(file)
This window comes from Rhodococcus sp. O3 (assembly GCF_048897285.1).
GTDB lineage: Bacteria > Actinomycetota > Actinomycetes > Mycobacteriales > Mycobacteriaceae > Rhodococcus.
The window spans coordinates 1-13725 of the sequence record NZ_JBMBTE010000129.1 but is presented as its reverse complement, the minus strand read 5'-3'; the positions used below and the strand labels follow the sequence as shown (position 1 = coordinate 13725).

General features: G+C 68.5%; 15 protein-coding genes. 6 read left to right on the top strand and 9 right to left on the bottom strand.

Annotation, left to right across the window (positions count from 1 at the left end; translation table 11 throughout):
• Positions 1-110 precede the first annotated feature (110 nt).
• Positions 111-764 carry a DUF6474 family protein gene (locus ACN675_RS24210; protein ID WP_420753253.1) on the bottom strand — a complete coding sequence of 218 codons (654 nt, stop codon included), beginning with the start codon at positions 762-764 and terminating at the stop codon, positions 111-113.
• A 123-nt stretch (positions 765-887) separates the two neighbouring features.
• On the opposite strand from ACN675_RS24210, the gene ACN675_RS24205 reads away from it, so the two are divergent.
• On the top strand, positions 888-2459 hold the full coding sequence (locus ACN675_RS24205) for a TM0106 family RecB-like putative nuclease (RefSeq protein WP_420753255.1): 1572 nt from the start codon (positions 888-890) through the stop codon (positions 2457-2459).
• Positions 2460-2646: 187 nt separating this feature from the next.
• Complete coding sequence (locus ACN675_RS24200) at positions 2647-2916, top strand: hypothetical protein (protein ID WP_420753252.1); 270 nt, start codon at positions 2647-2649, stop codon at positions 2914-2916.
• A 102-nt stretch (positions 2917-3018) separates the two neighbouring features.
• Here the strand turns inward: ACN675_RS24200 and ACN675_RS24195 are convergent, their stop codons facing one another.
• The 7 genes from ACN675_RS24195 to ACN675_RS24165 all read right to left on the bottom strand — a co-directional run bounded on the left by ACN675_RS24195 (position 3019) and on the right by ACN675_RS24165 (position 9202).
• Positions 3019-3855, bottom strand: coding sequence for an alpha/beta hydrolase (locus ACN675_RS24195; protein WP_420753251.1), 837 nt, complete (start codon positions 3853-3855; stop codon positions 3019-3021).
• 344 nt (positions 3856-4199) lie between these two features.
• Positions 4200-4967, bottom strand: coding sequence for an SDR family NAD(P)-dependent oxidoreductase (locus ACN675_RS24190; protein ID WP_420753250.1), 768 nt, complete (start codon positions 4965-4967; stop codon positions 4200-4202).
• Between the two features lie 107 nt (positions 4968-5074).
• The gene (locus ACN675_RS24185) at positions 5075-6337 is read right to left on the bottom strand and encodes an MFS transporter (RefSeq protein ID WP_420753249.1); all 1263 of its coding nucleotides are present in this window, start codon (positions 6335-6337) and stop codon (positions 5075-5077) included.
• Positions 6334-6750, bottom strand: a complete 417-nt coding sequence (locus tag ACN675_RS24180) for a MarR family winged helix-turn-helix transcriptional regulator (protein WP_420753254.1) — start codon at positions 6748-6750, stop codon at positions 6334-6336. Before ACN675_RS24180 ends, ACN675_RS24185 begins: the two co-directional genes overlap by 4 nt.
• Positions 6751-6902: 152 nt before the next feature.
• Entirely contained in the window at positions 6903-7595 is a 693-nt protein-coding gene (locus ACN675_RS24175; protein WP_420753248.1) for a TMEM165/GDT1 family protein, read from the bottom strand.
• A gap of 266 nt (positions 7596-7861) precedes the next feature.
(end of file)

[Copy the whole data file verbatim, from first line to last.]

This window comes from Rhodococcus sp. O3 (assembly GCF_048897285.1).
GTDB lineage: Bacteria > Actinomycetota > Actinomycetes > Mycobacteriales > Mycobacteriaceae > Rhodococcus.
The window spans coordinates 1-13725 of the sequence record NZ_JBMBTE010000129.1 but is presented as its reverse complement, the minus strand read 5'-3'; the positions used below and the strand labels follow the sequence as shown (position 1 = coordinate 13725).

General features: G+C 68.5%; 15 protein-coding genes. 6 read left to right on the top strand and 9 right to left on the bottom strand.

Annotation, left to right across the window (positions count from 1 at the left end; translation table 11 throughout):
• Positions 1-110 precede the first annotated feature (110 nt).
• Positions 111-764 carry a DUF6474 family protein gene (locus ACN675_RS24210; protein ID WP_420753253.1) on the bottom strand — a complete coding sequence of 218 codons (654 nt, stop codon included), beginning with the start codon at positions 762-764 and terminating at the stop codon, positions 111-113.
• A 123-nt stretch (positions 765-887) separates the two neighbouring features.
• On the opposite strand from ACN675_RS24210, the gene ACN675_RS24205 reads away from it, so the two are divergent.
• On the top strand, positions 888-2459 hold the full coding sequence (locus ACN675_RS24205) for a TM0106 family RecB-like putative nuclease (RefSeq protein WP_420753255.1): 1572 nt from the start codon (positions 888-890) through the stop codon (positions 2457-2459).
• Positions 2460-2646: 187 nt separating this feature from the next.
• Complete coding sequence (locus ACN675_RS24200) at positions 2647-2916, top strand: hypothetical protein (protein ID WP_420753252.1); 270 nt, start codon at positions 2647-2649, stop codon at positions 2914-2916.
• A 102-nt stretch (positions 2917-3018) separates the two neighbouring features.
• Here the strand turns inward: ACN675_RS24200 and ACN675_RS24195 are convergent, their stop codons facing one another.
• The 7 genes from ACN675_RS24195 to ACN675_RS24165 all read right to left on the bottom strand — a co-directional run bounded on the left by ACN675_RS24195 (position 3019) and on the right by ACN675_RS24165 (position 9202).
• Positions 3019-3855, bottom strand: coding sequence for an alpha/beta hydrolase (locus ACN675_RS24195; protein WP_420753251.1), 837 nt, complete (start codon positions 3853-3855; stop codon positions 3019-3021).
• 344 nt (positions 3856-4199) lie between these two features.
• Positions 4200-4967, bottom strand: coding sequence for an SDR family NAD(P)-dependent oxidoreductase (locus ACN675_RS24190; protein ID WP_420753250.1), 768 nt, complete (start codon positions 4965-4967; stop codon positions 4200-4202).
• Between the two features lie 107 nt (positions 4968-5074).
• The gene (locus ACN675_RS24185) at positions 5075-6337 is read right to left on the bottom strand and encodes an MFS transporter (RefSeq protein ID WP_420753249.1); all 1263 of its coding nucleotides are present in this window, start codon (positions 6335-6337) and stop codon (positions 5075-5077) included.
• Positions 6334-6750, bottom strand: a complete 417-nt coding sequence (locus tag ACN675_RS24180) for a MarR family winged helix-turn-helix transcriptional regulator (protein WP_420753254.1) — start codon at positions 6748-6750, stop codon at positions 6334-6336. Before ACN675_RS24180 ends, ACN675_RS24185 begins: the two co-directional genes overlap by 4 nt.
• Positions 6751-6902: 152 nt before the next feature.
• Entirely contained in the window at positions 6903-7595 is a 693-nt protein-coding gene (locus ACN675_RS24175; protein WP_420753248.1) for a TMEM165/GDT1 family protein, read from the bottom strand.
• A gap of 266 nt (positions 7596-7861) precedes the next feature.